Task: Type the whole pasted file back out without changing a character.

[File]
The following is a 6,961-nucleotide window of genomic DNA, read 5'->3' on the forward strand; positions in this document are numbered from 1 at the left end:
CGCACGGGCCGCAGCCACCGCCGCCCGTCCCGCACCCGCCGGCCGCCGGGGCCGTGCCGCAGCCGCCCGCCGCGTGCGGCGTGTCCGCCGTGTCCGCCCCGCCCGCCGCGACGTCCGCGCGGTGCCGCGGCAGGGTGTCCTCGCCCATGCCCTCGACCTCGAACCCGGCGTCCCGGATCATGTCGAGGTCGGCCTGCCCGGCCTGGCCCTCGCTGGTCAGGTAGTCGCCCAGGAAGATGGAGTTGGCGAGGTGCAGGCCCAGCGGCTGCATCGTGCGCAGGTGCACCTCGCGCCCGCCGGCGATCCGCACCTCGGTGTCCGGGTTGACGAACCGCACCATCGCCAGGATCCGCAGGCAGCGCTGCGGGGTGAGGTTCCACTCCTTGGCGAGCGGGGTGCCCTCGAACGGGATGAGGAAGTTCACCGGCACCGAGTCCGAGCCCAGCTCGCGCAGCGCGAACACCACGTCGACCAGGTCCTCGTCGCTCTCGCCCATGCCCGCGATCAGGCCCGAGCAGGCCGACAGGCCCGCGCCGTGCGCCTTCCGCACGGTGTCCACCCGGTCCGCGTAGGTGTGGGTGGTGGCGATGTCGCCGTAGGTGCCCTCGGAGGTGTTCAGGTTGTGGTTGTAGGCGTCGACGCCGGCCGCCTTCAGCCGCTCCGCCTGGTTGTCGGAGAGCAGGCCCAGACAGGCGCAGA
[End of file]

The following is a 6,961-nucleotide window of genomic DNA, read 5'->3' on the forward strand; positions in this document are numbered from 1 at the left end:
CGCACGGGCCGCAGCCACCGCCGCCCGTCCCGCACCCGCCGGCCGCCGGGGCCGTGCCGCAGCCGCCCGCCGCGTGCGGCGTGTCCGCCGTGTCCGCCCCGCCCGCCGCGACGTCCGCGCGGTGCCGCGGCAGGGTGTCCTCGCCCATGCCCTCGACCTCGAACCCGGCGTCCCGGATCATGTCGAGGTCGGCCTGCCCGGCCTGGCCCTCGCTGGTCAGGTAGTCGCCCAGGAAGATGGAGTTGGCGAGGTGCAGGCCCAGCGGCTGCATCGTGCGCAGGTGCACCTCGCGCCCGCCGGCGATCCGCACCTCGGTGTCCGGGTTGACGAACCGCACCATCGCCAGGATCCGCAGGCAGCGCTGCGGGGTGAGGTTCCACTCCTTGGCGAGCGGGGTGCCCTCGAACGGGATGAGGAAGTTCACCGGCACCGAGTCCGAGCCCAGCTCGCGCAGCGCGAACACCACGTCGACCAGGTCCTCGTCGCTCTCGCCCATGCCCGCGATCAGGCCCGAGCAGGCCGACAGGCCCGCGCCGTGCGCCTTCCGCACGGTGTCCACCCGGTCCGCGTAGGTGTGGGTGGTGGCGATGTCGCCGTAGGTGCCCTCGGAGGTGTTCAGGTTGTGGTTGTAGGCGTCGACGCCGGCCGCCTTCAGCCGCTCCGCCTGGTTGTCGGAGAGCAGGCCCAGACAGGCGCAGA